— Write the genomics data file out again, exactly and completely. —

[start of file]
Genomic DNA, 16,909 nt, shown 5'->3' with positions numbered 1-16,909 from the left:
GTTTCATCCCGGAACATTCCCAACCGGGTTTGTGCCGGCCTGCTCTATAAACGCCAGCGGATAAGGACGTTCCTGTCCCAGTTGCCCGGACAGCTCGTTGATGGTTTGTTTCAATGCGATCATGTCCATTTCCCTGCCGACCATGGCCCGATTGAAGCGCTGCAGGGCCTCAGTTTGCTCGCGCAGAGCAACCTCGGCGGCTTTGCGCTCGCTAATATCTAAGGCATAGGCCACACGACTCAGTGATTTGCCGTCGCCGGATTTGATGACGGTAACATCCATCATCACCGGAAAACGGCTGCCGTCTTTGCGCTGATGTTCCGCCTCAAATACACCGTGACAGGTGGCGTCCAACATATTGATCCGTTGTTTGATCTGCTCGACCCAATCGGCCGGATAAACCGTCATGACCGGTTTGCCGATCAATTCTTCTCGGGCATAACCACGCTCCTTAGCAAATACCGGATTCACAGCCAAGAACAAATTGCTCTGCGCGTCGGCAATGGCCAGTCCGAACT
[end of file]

Genomic DNA, 16,909 nt, shown 5'->3' with positions numbered 1-16,909 from the left:
GTTTCATCCCGGAACATTCCCAACCGGGTTTGTGCCGGCCTGCTCTATAAACGCCAGCGGATAAGGACGTTCCTGTCCCAGTTGCCCGGACAGCTCGTTGATGGTTTGTTTCAATGCGATCATGTCCATTTCCCTGCCGACCATGGCCCGATTGAAGCGCTGCAGGGCCTCAGTTTGCTCGCGCAGAGCAACCTCGGCGGCTTTGCGCTCGCTAATATCTAAGGCATAGGCCACACGACTCAGTGATTTGCCGTCGCCGGATTTGATGACGGTAACATCCATCATCACCGGAAAACGGCTGCCGTCTTTGCGCTGATGTTCCGCCTCAAATACACCGTGACAGGTGGCGTCCAACATATTGATCCGTTGTTTGATCTGCTCGACCCAATCGGCCGGATAAACCGTCATGACCGGTTTGCCGATCAATTCTTCTCGGGCATAACCACGCTCCTTAGCAAATACCGGATTCACAGCCAAGAACAAATTGCTCTGCGCGTCGGCAATGGCCAGTCCGAACT